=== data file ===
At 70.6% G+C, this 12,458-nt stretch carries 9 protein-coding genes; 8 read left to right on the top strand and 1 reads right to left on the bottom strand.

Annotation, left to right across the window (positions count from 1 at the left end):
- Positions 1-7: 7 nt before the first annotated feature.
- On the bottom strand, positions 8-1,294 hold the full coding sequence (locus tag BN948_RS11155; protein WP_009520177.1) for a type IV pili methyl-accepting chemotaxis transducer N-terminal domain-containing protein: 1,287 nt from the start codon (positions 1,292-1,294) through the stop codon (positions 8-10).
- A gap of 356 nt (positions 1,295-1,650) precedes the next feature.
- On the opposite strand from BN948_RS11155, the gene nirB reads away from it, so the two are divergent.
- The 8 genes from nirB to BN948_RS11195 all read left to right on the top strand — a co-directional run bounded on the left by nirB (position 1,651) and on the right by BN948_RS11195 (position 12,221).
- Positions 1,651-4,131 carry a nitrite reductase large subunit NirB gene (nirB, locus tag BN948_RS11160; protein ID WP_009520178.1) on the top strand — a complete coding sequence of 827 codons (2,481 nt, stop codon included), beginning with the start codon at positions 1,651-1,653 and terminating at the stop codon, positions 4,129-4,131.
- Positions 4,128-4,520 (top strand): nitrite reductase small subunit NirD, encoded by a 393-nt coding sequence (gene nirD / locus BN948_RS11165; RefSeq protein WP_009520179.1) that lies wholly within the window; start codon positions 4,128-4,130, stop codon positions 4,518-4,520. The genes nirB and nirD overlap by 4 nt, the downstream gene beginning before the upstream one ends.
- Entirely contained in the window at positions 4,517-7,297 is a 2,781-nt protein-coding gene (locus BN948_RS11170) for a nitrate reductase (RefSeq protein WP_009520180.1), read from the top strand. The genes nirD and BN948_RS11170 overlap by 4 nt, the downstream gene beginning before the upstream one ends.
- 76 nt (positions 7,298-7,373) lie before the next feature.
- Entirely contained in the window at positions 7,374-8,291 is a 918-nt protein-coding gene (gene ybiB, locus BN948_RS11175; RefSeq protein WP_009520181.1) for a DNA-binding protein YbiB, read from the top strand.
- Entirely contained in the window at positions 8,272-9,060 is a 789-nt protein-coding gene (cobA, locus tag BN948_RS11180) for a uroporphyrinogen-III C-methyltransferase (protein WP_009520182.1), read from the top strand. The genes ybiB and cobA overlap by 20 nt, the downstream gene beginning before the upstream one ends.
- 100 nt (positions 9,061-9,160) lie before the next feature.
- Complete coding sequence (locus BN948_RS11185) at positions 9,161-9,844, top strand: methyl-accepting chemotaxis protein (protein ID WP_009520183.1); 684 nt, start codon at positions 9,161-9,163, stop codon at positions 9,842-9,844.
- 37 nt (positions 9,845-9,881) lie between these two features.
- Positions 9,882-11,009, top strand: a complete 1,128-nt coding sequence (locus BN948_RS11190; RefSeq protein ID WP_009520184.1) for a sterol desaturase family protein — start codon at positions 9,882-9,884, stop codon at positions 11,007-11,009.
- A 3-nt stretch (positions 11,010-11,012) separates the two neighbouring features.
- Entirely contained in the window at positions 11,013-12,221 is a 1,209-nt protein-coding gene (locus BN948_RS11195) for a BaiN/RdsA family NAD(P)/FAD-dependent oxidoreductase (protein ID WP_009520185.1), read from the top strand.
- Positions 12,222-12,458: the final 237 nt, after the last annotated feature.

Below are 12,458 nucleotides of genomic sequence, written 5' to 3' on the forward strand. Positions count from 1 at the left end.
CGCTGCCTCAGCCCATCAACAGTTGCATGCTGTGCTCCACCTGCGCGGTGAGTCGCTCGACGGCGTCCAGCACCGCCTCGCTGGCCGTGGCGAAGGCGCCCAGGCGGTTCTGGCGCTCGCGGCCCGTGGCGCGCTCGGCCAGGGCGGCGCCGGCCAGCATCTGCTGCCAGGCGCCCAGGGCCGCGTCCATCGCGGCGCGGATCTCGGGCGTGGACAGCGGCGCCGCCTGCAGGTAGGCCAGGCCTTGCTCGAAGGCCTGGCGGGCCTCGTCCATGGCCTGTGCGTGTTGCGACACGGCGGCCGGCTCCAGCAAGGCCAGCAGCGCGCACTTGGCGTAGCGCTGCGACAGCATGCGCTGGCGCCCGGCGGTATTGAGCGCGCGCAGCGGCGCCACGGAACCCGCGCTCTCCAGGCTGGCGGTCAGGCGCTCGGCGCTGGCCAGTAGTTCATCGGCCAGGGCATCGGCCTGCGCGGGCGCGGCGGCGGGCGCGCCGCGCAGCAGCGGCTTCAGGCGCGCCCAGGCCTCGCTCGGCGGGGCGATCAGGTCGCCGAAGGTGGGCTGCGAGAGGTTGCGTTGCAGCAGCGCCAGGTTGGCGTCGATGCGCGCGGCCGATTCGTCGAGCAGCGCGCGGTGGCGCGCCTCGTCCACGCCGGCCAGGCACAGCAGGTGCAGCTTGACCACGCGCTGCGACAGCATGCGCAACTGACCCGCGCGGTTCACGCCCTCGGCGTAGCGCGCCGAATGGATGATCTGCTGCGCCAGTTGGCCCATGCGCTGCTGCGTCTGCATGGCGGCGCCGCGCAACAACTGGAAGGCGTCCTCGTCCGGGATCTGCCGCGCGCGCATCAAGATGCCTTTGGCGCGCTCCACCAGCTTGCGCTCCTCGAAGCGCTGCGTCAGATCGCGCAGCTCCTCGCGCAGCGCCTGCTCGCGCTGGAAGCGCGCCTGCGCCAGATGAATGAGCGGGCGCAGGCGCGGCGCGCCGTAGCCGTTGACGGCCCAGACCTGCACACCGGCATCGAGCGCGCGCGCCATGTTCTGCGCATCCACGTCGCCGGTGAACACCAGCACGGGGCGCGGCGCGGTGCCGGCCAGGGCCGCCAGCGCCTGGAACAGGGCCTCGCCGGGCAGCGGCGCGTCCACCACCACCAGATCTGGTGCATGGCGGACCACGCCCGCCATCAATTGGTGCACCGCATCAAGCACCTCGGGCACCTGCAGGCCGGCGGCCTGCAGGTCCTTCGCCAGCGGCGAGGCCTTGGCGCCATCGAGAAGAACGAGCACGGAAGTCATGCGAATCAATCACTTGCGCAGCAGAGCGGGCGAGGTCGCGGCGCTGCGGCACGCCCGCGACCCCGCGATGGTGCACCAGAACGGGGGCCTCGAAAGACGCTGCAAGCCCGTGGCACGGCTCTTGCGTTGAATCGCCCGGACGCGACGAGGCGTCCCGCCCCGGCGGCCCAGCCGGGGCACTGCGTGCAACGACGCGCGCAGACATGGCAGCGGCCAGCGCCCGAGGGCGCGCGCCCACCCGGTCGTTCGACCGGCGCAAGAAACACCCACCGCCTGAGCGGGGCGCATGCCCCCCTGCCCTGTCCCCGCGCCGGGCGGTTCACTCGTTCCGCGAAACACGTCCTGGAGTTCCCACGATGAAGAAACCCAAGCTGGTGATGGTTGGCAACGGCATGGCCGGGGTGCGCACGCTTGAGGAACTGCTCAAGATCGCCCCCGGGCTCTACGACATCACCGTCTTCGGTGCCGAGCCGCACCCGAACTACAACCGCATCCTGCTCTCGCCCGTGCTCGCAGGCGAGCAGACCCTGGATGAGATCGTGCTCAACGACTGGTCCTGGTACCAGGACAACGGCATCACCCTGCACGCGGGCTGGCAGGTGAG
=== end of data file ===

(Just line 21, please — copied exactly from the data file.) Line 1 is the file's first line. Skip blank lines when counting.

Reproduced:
Below are 12,458 nucleotides of genomic sequence, written 5' to 3' on the forward strand. Positions count from 1 at the left end.